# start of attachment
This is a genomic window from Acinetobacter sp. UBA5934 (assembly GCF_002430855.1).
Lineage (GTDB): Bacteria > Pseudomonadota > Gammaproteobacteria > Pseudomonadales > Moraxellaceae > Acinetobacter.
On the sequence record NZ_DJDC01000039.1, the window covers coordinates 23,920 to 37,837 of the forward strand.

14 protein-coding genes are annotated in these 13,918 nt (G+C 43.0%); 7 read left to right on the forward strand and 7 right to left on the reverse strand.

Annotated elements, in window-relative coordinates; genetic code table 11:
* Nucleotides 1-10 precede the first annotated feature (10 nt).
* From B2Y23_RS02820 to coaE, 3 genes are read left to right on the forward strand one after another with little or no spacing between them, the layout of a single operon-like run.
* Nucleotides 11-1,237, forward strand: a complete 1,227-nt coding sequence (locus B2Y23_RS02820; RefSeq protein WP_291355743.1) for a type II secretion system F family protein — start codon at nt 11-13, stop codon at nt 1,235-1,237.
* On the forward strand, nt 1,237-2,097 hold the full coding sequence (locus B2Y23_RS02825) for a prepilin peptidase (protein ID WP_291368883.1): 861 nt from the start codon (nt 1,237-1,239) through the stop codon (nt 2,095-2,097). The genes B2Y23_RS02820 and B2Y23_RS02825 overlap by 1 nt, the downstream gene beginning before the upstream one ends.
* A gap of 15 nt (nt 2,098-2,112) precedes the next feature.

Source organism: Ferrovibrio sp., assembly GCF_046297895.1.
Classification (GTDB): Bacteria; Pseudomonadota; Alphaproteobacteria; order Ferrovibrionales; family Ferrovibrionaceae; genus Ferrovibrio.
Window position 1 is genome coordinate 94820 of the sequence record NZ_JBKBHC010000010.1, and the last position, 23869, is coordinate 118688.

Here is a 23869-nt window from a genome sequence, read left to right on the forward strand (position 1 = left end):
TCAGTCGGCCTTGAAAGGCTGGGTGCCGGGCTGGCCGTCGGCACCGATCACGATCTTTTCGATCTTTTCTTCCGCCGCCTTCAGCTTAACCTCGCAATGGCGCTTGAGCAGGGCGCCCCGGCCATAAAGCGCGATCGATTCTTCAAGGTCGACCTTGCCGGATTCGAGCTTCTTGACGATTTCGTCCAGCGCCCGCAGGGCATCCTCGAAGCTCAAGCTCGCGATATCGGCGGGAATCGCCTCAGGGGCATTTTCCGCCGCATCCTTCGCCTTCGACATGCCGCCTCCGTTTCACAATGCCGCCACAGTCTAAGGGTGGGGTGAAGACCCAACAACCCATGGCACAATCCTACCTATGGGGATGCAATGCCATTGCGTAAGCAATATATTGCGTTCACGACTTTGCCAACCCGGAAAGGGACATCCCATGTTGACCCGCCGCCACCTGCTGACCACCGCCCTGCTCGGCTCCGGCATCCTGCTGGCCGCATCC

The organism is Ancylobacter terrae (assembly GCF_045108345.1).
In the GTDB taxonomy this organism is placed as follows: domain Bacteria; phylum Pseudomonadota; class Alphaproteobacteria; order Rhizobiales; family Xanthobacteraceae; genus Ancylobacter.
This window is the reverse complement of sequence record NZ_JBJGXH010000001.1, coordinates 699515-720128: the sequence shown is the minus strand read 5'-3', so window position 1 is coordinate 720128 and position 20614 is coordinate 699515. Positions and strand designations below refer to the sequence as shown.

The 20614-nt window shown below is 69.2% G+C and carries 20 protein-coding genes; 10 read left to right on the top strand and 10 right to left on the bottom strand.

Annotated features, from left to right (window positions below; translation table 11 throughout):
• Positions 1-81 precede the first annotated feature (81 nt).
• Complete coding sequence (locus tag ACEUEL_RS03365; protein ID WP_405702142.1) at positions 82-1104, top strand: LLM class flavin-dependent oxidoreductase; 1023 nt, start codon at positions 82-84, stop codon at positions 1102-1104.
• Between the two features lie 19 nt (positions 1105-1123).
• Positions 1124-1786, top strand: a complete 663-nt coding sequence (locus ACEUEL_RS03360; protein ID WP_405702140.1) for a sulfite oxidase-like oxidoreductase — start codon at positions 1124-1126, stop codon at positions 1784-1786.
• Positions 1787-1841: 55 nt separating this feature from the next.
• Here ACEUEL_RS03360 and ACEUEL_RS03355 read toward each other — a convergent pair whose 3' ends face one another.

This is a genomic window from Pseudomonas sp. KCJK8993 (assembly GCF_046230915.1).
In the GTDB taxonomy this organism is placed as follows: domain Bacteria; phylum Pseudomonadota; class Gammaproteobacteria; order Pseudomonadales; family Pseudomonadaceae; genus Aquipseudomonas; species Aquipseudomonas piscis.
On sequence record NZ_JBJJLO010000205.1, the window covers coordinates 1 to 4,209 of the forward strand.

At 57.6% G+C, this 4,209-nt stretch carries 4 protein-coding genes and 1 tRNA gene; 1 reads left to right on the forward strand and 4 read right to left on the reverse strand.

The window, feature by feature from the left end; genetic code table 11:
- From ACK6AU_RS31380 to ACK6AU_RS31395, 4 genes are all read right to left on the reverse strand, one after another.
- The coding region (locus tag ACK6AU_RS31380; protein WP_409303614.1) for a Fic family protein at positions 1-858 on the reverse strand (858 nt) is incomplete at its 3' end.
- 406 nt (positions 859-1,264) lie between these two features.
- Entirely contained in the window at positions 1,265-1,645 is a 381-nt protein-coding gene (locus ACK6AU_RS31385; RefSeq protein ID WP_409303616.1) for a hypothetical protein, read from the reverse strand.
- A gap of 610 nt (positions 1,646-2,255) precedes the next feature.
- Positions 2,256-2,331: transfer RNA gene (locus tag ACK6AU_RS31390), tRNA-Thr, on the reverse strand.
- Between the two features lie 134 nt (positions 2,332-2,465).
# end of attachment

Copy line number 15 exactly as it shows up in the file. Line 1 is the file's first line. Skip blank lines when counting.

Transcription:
TCAGTCGGCCTTGAAAGGCTGGGTGCCGGGCTGGCCGTCGGCACCGATCACGATCTTTTCGATCTTTTCTTCCGCCGCCTTCAGCTTAACCTCGCAATGGCGCTTGAGCAGGGCGCCCCGGCCATAAAGCGCGATCGATTCTTCAAGGTCGACCTTGCCGGATTCGAGCTTCTTGACGATTTCGTCCAGCGCCCGCAGGGCATCCTCGAAGCTCAAGCTCGCGATATCGGCGGGAATCGCCTCAGGGGCATTTTCCGCCGCATCCTTCGCCTTCGACATGCCGCCTCCGTTTCACAATGCCGCCACAGTCTAAGGGTGGGGTGAAGACCCAACAACCCATGGCACAATCCTACCTATGGGGATGCAATGCCATTGCGTAAGCAATATATTGCGTTCACGACTTTGCCAACCCGGAAAGGGACATCCCATGTTGACCCGCCGCCACCTGCTGACCACCGCCCTGCTCGGCTCCGGCATCCTGCTGGCCGCATCC